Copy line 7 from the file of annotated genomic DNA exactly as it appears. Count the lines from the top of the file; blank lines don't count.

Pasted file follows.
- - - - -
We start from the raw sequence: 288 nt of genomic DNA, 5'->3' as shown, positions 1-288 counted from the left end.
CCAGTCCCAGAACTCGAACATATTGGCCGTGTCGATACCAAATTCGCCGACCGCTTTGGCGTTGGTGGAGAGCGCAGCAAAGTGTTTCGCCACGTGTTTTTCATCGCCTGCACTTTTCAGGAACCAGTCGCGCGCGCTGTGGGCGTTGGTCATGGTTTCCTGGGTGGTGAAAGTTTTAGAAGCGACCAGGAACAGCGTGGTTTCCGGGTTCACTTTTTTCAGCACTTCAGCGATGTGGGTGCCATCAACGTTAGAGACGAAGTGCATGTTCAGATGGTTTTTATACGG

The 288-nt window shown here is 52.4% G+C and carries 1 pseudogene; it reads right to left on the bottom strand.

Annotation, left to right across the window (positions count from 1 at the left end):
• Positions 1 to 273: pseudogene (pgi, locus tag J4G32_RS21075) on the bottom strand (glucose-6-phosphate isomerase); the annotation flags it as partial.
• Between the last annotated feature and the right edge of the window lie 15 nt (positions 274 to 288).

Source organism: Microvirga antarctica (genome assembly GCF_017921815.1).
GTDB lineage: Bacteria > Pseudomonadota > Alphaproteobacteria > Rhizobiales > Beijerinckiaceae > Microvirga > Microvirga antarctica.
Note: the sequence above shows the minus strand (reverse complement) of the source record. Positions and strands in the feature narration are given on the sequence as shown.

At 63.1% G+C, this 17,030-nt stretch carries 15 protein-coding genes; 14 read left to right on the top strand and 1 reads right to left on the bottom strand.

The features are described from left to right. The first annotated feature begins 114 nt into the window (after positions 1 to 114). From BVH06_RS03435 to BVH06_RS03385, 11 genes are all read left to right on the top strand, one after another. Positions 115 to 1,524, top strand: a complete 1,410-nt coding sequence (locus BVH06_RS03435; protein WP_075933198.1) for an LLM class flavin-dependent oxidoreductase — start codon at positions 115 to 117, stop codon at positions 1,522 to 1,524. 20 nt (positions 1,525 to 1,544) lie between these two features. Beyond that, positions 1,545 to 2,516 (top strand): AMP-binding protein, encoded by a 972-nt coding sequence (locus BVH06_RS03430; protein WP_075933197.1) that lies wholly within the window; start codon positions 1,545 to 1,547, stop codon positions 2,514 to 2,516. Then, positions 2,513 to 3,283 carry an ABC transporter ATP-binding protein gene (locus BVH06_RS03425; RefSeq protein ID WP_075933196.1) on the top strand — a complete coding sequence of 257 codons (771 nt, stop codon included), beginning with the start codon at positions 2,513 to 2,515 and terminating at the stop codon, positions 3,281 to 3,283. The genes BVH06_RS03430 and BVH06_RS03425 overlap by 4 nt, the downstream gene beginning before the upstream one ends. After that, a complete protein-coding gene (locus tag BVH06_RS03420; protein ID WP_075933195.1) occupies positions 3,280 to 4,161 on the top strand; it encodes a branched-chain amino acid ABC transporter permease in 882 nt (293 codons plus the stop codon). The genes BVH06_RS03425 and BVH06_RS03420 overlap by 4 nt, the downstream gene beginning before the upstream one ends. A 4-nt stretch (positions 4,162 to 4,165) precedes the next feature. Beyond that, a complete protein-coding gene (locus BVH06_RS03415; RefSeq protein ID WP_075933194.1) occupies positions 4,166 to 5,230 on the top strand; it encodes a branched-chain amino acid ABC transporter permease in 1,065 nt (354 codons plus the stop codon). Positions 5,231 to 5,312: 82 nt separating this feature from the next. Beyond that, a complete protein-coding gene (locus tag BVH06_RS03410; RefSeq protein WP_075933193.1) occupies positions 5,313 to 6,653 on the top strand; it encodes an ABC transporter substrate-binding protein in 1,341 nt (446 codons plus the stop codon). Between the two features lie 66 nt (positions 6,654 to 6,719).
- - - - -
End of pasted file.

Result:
Source organism: Microvirga antarctica (genome assembly GCF_017921815.1).